An InnoDB table must have a primary key (one is created if you don’t do it yourself). You may have a natural key at hand. Stop! Allow me to suggest an AUTO_INCREMENT may be better.
Why should one add an AUTO_INCREMENT PRIMARY KEY on a table on which there’s a natural key? Isn’t an AUTO_INCREMENT a pseudo key, meaning, it doesn’t have any explicit relation to the row data, other than it is a number and unique?
Yes, indeed so. Nevertheless, consider:
Many of the prominent companies in the MySQL ecosystem are Percona customers, including hardware manufacturers, software developers, hosted service providers, and appliance developers. We perform paid and unpaid research on their products, and we publish blog posts related to their products or services. Independence and objectivity are core Percona values. How do we balance the [...]
It has taken a years to get a proper integration between operating system kernel, device driver and hardware to get behavior with caches and IO modes correctly. I remember us having a lot of troubles with fsync() not flushing hard drive write cache and so potential hard drives can be lost on power failure. Happily [...]
We’ve just published a new white paper analyzing the causes of emergency incidents filed by our customers. The numbers contradict the urban myth that bad SQL is the most common problem in databases. There are a number of surprises in other areas, too, such as the causes of data loss. This is the companion to [...]
Three ways to recover a root user password:
The order of solutions here under gets more creative on the way down :)
1. obviously, before starting messing around check my.cnf or scripts for passwords entries, then try home directories for password files
2. secondly – can you restart mysql? if yes, restart with –skip-grant-tables, log into mysql, change your password and restart without –skip-grant-tables
3. third option – (on linux / unix ONLY)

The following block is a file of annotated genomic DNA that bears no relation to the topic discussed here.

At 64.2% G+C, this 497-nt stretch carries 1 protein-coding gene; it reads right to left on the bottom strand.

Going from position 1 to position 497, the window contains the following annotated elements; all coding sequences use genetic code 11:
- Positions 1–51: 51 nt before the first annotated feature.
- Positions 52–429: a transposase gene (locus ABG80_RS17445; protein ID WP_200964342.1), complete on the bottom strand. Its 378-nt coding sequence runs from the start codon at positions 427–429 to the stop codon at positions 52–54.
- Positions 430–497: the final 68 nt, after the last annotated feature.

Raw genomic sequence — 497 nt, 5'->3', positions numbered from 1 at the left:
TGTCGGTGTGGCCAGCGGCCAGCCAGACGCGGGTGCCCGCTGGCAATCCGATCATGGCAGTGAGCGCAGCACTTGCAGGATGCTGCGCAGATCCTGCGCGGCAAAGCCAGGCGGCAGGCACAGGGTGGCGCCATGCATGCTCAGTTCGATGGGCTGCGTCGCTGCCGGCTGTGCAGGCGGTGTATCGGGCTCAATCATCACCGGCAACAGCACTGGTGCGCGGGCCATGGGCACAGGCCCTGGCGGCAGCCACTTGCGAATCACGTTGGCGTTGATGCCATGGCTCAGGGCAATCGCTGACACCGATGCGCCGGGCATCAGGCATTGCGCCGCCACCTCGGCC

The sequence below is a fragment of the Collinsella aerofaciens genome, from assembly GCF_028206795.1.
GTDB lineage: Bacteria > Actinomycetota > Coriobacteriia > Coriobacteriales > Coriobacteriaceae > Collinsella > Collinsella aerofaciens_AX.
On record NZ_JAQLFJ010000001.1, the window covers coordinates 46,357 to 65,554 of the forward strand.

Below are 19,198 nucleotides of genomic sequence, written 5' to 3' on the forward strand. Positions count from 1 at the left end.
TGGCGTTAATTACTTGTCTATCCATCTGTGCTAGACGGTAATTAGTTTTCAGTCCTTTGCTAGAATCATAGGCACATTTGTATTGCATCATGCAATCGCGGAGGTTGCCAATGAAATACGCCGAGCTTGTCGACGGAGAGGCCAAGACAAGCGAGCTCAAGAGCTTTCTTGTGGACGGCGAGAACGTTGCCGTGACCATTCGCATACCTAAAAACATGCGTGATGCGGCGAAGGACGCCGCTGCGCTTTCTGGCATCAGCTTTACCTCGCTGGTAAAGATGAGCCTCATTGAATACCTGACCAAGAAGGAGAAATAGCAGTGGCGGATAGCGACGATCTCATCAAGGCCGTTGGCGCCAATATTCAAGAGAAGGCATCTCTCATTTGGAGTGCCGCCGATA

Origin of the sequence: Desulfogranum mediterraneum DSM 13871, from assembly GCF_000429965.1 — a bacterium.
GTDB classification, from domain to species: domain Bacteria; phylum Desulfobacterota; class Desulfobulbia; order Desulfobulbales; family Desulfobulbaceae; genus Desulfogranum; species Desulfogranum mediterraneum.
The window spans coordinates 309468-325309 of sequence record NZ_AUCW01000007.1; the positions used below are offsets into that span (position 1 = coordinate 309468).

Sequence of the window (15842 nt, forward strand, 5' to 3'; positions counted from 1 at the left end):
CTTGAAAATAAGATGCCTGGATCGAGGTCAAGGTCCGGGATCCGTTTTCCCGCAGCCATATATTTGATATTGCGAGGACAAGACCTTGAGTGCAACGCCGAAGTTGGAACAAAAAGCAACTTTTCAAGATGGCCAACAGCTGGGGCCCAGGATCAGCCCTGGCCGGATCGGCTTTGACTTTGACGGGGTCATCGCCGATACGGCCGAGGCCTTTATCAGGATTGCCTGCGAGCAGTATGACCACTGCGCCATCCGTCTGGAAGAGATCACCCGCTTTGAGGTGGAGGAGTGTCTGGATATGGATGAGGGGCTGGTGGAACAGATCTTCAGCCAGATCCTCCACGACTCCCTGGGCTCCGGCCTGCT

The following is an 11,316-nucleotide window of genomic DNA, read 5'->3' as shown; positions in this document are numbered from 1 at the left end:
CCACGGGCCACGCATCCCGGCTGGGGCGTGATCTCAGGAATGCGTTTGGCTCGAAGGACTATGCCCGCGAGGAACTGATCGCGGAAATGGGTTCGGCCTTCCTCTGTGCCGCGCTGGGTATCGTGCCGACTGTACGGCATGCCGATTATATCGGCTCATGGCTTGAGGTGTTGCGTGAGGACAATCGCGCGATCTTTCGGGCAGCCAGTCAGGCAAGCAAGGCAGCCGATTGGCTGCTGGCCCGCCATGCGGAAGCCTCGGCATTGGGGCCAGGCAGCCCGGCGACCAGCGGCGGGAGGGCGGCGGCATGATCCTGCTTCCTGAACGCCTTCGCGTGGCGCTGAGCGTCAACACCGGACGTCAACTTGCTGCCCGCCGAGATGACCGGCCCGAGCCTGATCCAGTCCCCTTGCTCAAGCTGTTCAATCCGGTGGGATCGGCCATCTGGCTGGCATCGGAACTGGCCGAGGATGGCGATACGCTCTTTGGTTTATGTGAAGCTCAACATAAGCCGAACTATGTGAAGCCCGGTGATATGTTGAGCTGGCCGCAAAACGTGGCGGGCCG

If you haven’t found the password anywhere and can’t afford to restart your mysql.
This post is for educational purposes only and no responsibility will be taken if you execute any of the commands. You mess it, you fix it!
Replacing a password for a user on MySQL can be done in at least four ways. Three ways at least.
1. set password for ‘user’@'host’=password(‘abc’);
2. grant usage on *.* to ‘user’@'host’ identified by ‘abc’;
3. update mysql.user set password=password(‘abc’) where user=’user’ and host=’host’;
The duration of a benchmark is an important factor that helps determine how meaningful it is. Most systems have some “burstable capacity,” and this can influence the results a lot. You can see this in all areas of life — you can sprint much faster than you can run a 10k race. Your stereo system [...]
Here’s what is new in Percona Server and Percona XtraBackup since last week. We are working on compiling and checking download statistics for both pieces of software. The preliminary numbers are far higher than I thought they would be. Both Percona Server and XtraBackup are becoming amazingly popular. I am aware of deployments running into [...]
I wrote an email a week ago to several close friends titled, “[w]hy are we standing still?” I opened with “[y]ou are all good friends and you are all smart people. We need to work together more … I deal with startups all the time and I rarely find a team of smart articulated people, so why can’t we just do this?”
(This is a cross post from percona.tv – the home of percona material in video form.) Last month I gave a presentation at the PHP UK Conference on the InnoDB storage engine. I was a last minute speaker, and I want to thank them for the time-slot and their hospitality at short notice. The video [...]